In 1947, when the Company was taken over by the Municipal Corporation, the Undertaking was buying electricity from Tatas at nine receiving points known as : Kussara, Mahim, Kingsway, Jamnadas, Suparibag, Lalbaug, Esplanade, Palton and Backbay. At all these points, except Kussara, Kingsway and Mahim, the supply was received at 6,600 Volts. The supply was received at 22,000 Volts and transformed through Tatas’ transformers to 5,500 Volts at Kussara and to 6,600 Volts at Kingsway and Mahim. From these receiving points the cable network carried power to 247 Substations situated in different areas of the city. With the help of transformers at these substations, the voltage was further transformed to 400/230 Volts, suitable for use in the factory, shop and home. It was made available to the consumers through a low voltage distribution network and service cables to individual buildings. The major portion of electricity distributed was at Alternating Current (A.C.). But, in some areas of South Bombay, particularly Fort, Kalbadevi and Girgaum, Direct Current (D.C.) was supplied at a voltage of 460/230 Volts. To convert it into D.C., Rotary Converters were operated at Pathakwadi, Telwadi, Apollo and Palton Road Substations and Mercury Arc Rectifiers were used at Phirozshah Mehta Road substation.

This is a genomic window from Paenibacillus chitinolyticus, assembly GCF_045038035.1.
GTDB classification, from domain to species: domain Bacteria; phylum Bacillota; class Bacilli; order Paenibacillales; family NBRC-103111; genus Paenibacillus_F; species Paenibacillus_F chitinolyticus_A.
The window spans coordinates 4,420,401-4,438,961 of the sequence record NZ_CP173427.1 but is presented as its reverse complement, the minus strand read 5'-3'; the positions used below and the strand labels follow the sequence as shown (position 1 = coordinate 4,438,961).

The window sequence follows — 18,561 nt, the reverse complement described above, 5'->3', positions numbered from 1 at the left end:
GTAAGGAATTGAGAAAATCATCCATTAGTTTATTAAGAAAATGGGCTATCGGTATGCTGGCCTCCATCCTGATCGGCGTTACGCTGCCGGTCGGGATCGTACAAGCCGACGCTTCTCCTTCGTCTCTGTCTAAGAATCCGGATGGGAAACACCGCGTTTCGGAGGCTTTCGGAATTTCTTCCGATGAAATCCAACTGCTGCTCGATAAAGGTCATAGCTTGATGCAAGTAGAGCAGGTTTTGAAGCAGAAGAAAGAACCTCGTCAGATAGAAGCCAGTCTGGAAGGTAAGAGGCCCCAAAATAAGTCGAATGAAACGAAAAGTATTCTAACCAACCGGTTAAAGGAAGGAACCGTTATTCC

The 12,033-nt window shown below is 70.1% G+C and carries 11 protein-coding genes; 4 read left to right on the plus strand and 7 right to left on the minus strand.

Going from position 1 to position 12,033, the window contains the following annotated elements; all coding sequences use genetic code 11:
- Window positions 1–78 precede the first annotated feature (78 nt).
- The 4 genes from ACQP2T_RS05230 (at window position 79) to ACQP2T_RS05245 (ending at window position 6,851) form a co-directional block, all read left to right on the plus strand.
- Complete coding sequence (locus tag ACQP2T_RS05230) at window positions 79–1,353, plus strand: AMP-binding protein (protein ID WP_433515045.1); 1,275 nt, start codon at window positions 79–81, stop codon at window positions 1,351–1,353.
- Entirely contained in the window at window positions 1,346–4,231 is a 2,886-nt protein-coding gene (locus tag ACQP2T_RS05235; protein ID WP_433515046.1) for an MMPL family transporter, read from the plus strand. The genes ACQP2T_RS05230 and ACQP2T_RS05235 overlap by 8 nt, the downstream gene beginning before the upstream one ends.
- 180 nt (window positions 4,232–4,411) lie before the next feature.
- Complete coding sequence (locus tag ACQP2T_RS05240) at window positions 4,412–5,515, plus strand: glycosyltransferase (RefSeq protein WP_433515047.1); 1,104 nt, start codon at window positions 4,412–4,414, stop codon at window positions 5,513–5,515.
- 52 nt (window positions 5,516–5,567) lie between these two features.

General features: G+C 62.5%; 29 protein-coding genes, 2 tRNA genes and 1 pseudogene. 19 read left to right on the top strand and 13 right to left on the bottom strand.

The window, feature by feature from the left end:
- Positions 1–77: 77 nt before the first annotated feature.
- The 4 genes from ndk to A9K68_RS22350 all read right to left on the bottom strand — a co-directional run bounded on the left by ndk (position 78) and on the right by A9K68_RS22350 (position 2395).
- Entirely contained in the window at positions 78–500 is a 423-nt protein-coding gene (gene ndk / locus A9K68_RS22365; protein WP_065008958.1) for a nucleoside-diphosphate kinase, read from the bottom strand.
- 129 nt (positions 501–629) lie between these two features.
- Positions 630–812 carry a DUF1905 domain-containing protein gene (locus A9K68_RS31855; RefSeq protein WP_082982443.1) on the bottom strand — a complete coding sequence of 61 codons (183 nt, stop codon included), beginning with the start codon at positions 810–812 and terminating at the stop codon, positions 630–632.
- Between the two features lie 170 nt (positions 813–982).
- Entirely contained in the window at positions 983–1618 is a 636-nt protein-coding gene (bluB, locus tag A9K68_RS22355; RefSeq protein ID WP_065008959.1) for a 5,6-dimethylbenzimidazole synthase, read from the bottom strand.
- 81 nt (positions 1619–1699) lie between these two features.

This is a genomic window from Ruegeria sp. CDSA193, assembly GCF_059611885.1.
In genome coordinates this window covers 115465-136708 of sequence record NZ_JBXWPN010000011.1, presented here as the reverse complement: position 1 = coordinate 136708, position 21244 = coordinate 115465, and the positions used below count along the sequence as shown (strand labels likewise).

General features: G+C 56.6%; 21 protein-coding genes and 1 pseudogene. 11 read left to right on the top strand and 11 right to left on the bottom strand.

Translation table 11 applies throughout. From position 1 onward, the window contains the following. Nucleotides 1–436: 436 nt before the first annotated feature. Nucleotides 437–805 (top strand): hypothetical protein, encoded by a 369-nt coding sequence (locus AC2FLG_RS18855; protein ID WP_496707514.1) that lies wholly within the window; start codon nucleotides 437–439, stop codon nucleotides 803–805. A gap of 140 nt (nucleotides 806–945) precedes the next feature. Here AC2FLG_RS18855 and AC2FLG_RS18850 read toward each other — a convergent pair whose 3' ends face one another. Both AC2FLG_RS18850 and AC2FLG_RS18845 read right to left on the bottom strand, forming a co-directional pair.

Oct 20, 2007

New Scheme for Mumbai Taxis

Mumbai Taxi Meter Bombay

Mumbaiites will soon be able to hire a taxi of their choice. Fulora Foundation, a non-profit organisation based in Mumbai, plans to set up a new special purpose vehicle (SPV) called Mumbai Gold Cab (P) Ltd, which will own a fleet of yellow taxis that would be leased to several taxi drivers under a scheme designed to help taxi drivers and commuters.

A taxi driver joining the scheme will get a brand new vehicle in exchange for the old car. The driver will have to pay a daily instalment, which will depend on the type of car chosen. Those do not have the taxi permit will have to pay a security deposit of Rs 20,000, said Mr Arun Sabnis, CEO, Mumbai Gold Cab. The minimum daily instalment works out to about Rs 300. The SPV hopes to bank finance at one per cent lower than the market rate, he added.